It's Oscars time, everyone. Football teams have gone back into hibernation and the fools gold that is the Golden Globes has become a little more than faded memory. Tonight, it's time for the big leagues: the 89th Academy Awards, as Hollywood rolls out the red carpet to take over TV (and Twitter) with incredible outfits, heartbreaking snubs, and Cinderella story upsets in pursuit of those all-important golden statutes.
Who's up for awards?
The musical La La Land looks to continue its run as this season’s critical darling, and leads the pack with a record-tying 14 nominations. Those include Ryan Gosling for Best Actor, Emma Stone for Best Actress, Damien Chazelle for Best Director, and an overall Best Picture nomination, among others.
Acclaimed coming-of-age-story Moonlight is up for eight nominations, including Barry Jenkins for Best Director, Mahershala Ali for Best Supporting Actor, and Naomie Harris for Best Supporting Actress. Also tied at eight nominations is science fiction thought-piece generator Arrival, with Denis Villeneuve up for Best Director.
Hacksaw Ridge, Lion, Manchester by the Sea, Fences, Hidden Figures, and Hell or High Water round up the Best Picture nominees this year, and are also tipped to make strong showings.
When are the Oscars?
The 89th Academy Awards — colloquially known as the Oscars, starts with the red carpet coverage 7PM EST / 4PM PST at the Dolby Theatre in Hollywood, California, followed by the main event at around 8:30PM EST / 5:30PM PST. Late night talk show host Jimmy Kimmel will be hosting the evening’s affairs, with performances by Auli'i Cravalho and Lin-Manuel Miranda, John Legend, Sting, and Justin Timberlake.
Over-the-air / cable
Sometimes simple is best. As has been the case since 1976, ABC has the rights to broadcast the Oscars this year, so if you've got an over-the-air antenna or pay for cable, simply find your local ABC affiliate (channel 7 in both NYC and the LA / Hollywood area), grab your popcorn, smartphone, and viewing party beverage of choice, and you're good to go! An advantage is that direct TV streams tend to be the closest to real time, so you'll probably know results faster than anyone else not in the Dolby Theater.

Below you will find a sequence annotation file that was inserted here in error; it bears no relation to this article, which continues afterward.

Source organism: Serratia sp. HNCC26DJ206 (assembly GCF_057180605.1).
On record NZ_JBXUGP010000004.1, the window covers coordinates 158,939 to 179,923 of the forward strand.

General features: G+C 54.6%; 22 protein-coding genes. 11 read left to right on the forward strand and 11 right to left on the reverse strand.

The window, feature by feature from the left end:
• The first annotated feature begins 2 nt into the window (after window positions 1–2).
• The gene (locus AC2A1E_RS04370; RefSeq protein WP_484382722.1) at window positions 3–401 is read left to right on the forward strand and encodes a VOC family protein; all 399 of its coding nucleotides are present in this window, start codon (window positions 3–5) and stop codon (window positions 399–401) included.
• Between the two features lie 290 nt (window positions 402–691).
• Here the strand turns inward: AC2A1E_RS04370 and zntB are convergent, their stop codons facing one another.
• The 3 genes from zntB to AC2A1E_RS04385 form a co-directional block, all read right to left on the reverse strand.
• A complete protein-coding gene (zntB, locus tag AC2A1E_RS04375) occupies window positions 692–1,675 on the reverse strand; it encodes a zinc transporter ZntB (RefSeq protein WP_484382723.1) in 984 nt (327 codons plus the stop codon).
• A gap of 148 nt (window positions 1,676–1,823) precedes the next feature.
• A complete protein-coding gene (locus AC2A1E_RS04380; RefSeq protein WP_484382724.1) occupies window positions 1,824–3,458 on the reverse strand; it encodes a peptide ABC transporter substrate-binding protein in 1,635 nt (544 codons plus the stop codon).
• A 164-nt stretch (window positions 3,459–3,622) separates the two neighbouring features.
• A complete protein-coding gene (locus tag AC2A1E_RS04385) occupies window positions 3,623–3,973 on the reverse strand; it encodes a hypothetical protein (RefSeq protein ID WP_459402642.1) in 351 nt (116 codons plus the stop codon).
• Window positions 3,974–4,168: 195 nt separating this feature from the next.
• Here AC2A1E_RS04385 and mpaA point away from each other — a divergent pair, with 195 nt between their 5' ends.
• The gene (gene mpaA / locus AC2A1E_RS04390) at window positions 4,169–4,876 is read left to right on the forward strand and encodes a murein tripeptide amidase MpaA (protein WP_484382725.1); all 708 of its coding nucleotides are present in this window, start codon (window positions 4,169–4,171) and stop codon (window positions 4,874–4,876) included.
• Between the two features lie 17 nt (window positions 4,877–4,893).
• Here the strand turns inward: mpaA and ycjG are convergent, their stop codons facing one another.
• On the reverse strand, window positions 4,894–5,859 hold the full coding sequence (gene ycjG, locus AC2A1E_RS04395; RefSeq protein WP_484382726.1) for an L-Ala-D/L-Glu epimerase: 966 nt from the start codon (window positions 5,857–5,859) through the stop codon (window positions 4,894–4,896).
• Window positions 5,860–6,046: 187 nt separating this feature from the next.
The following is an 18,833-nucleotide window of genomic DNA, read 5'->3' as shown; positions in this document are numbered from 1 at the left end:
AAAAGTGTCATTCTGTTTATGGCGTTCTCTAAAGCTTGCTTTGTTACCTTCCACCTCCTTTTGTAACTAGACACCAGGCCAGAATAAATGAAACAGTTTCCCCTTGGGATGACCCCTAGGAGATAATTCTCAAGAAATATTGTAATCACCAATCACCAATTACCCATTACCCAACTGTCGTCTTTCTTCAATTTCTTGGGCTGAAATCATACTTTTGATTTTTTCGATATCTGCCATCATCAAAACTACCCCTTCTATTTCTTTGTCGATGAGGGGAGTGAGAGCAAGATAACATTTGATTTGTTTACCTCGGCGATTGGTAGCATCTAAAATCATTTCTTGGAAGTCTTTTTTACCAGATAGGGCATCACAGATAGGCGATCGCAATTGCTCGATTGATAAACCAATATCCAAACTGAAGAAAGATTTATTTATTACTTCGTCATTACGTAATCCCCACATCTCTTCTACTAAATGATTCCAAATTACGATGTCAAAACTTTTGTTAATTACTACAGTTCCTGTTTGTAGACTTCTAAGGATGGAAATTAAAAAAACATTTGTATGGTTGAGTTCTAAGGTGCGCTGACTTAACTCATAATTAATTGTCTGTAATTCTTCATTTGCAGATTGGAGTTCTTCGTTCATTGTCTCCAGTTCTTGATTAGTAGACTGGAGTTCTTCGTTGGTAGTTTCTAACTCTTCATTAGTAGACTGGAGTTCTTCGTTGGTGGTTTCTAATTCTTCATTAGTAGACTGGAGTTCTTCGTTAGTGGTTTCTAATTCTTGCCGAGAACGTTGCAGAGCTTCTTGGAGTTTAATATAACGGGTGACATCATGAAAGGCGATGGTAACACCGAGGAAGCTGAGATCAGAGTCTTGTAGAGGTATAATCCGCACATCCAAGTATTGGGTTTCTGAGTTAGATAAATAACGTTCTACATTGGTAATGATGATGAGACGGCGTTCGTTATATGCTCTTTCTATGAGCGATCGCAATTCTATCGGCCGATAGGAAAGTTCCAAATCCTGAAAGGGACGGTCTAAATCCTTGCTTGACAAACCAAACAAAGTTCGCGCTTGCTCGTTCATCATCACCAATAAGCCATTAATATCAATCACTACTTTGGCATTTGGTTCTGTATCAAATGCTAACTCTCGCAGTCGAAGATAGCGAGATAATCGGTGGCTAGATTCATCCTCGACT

Watching on your Apple TV / Chromecast / Roku / Console
After the Golden Globes streaming snafu, the Oscars are at least available to watch on internet-connected devices... in certain areas. If you live in the Chicago, Fresno, Houston, Los Angeles, New York City, Philadelphia, Raleigh-Durham, or San Francisco markets, and have a participating TV provider that supports ABC's app, then you can watch the Oscars on any device that supports it (here’s some helpful iOS, Android, Roku, and Amazon links). Is that ridiculous that this is the only way to watch the Oscars online in today's modern, connected society? Yes. But at least there's something (glares strongly in the direction of the Golden Globes).
If you have DirecTV, then there's a few more markets open to you: Albuquerque, Boston, Ft. Smith / Fayetteville, Jackson (Mississippi), Kansas City, Milwaukee, Monterey-Salinas, Oklahoma City, Omaha, Pittsburgh, Portland-Auburn (Maine), Savannah, and West Palm Beach.
So, what about if you're not in those areas? Well, you’re pretty much out of luck, since over-the-top streaming services like PS Vue, Sling TV, or DirecTV Now don’t support ABC in most areas (although depending on where you live, you might get lucky.)
Watching on a computer
Same as above, really. ABC will have it available at ABC’s website if you're in the right market and have a TV provider login, otherwise your best bet is to try an internet TV option or to live vicariously through Twitter.
Or find some friends with cable, maybe?
Watching on a tablet or smartphone
Ditto. ABC app (iOS / Android) if you've got a login from the right geographic area. Otherwise, you’re fresh out of luck.
If you’re based internationally, we’ve still got you covered. The Academy has helpfully put together a list of which networks internationally have the rights to the broadcast, so check there to find your local broadcaster.
Unless you made a film that got nominated for an Oscar or are a member of the Academy of Motion Picture Arts and Sciences, you probably can't get a ticket to the biggest night in Hollywood. You're better off trying to catch it remotely using one of the methods above.